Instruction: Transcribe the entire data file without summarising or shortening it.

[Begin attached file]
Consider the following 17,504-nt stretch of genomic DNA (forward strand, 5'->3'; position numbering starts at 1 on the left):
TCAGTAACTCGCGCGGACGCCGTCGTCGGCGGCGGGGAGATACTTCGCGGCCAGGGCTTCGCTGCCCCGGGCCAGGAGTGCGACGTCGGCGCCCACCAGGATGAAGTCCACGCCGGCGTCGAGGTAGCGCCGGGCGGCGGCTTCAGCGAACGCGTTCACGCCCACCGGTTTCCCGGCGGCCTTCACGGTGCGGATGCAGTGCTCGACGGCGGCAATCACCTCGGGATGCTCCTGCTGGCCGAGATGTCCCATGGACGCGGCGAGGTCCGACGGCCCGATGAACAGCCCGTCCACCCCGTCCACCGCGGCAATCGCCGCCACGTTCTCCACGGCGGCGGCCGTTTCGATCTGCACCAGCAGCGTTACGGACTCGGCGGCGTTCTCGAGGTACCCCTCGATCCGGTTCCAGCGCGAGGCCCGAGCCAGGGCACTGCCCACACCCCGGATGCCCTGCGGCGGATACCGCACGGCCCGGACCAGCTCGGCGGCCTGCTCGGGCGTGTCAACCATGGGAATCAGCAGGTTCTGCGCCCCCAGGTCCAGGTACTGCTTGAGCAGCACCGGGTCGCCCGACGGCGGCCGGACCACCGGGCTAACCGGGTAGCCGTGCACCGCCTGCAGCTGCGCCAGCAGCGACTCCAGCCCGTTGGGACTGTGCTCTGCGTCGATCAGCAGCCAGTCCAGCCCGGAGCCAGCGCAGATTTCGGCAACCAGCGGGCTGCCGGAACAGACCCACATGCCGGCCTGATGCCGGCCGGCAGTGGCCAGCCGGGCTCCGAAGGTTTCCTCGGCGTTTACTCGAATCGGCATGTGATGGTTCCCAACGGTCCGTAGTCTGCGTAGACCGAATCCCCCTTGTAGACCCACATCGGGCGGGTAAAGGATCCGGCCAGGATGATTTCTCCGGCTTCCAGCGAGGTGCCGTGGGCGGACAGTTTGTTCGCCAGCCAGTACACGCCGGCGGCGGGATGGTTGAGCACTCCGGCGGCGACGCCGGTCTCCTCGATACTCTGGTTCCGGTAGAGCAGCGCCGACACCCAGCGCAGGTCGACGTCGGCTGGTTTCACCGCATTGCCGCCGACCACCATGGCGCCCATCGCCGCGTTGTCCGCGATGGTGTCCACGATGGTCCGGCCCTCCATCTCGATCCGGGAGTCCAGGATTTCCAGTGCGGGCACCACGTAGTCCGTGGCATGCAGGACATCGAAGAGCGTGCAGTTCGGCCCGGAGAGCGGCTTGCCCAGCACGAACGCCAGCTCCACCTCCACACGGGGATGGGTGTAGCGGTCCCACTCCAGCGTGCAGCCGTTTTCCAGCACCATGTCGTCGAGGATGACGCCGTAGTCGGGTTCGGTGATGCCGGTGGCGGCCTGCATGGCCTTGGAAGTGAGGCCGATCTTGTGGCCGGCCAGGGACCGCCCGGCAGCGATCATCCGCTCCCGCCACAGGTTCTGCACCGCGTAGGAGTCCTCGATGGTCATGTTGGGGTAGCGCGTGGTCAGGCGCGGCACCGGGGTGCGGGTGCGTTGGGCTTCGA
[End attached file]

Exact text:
Consider the following 17,504-nt stretch of genomic DNA (forward strand, 5'->3'; position numbering starts at 1 on the left):
TCAGTAACTCGCGCGGACGCCGTCGTCGGCGGCGGGGAGATACTTCGCGGCCAGGGCTTCGCTGCCCCGGGCCAGGAGTGCGACGTCGGCGCCCACCAGGATGAAGTCCACGCCGGCGTCGAGGTAGCGCCGGGCGGCGGCTTCAGCGAACGCGTTCACGCCCACCGGTTTCCCGGCGGCCTTCACGGTGCGGATGCAGTGCTCGACGGCGGCAATCACCTCGGGATGCTCCTGCTGGCCGAGATGTCCCATGGACGCGGCGAGGTCCGACGGCCCGATGAACAGCCCGTCCACCCCGTCCACCGCGGCAATCGCCGCCACGTTCTCCACGGCGGCGGCCGTTTCGATCTGCACCAGCAGCGTTACGGACTCGGCGGCGTTCTCGAGGTACCCCTCGATCCGGTTCCAGCGCGAGGCCCGAGCCAGGGCACTGCCCACACCCCGGATGCCCTGCGGCGGATACCGCACGGCCCGGACCAGCTCGGCGGCCTGCTCGGGCGTGTCAACCATGGGAATCAGCAGGTTCTGCGCCCCCAGGTCCAGGTACTGCTTGAGCAGCACCGGGTCGCCCGACGGCGGCCGGACCACCGGGCTAACCGGGTAGCCGTGCACCGCCTGCAGCTGCGCCAGCAGCGACTCCAGCCCGTTGGGACTGTGCTCTGCGTCGATCAGCAGCCAGTCCAGCCCGGAGCCAGCGCAGATTTCGGCAACCAGCGGGCTGCCGGAACAGACCCACATGCCGGCCTGATGCCGGCCGGCAGTGGCCAGCCGGGCTCCGAAGGTTTCCTCGGCGTTTACTCGAATCGGCATGTGATGGTTCCCAACGGTCCGTAGTCTGCGTAGACCGAATCCCCCTTGTAGACCCACATCGGGCGGGTAAAGGATCCGGCCAGGATGATTTCTCCGGCTTCCAGCGAGGTGCCGTGGGCGGACAGTTTGTTCGCCAGCCAGTACACGCCGGCGGCGGGATGGTTGAGCACTCCGGCGGCGACGCCGGTCTCCTCGATACTCTGGTTCCGGTAGAGCAGCGCCGACACCCAGCGCAGGTCGACGTCGGCTGGTTTCACCGCATTGCCGCCGACCACCATGGCGCCCATCGCCGCGTTGTCCGCGATGGTGTCCACGATGGTCCGGCCCTCCATCTCGATCCGGGAGTCCAGGATTTCCAGTGCGGGCACCACGTAGTCCGTGGCATGCAGGACATCGAAGAGCGTGCAGTTCGGCCCGGAGAGCGGCTTGCCCAGCACGAACGCCAGCTCCACCTCCACACGGGGATGGGTGTAGCGGTCCCACTCCAGCGTGCAGCCGTTTTCCAGCACCATGTCGTCGAGGATGACGCCGTAGTCGGGTTCGGTGATGCCGGTGGCGGCCTGCATGGCCTTGGAAGTGAGGCCGATCTTGTGGCCGGCCAGGGACCGCCCGGCAGCGATCATCCGCTCCCGCCACAGGTTCTGCACCGCGTAGGAGTCCTCGATGGTCATGTTGGGGTAGCGCGTGGTCAGGCGCGGCACCGGGGTGCGGGTGCGTTGGGCTTCGA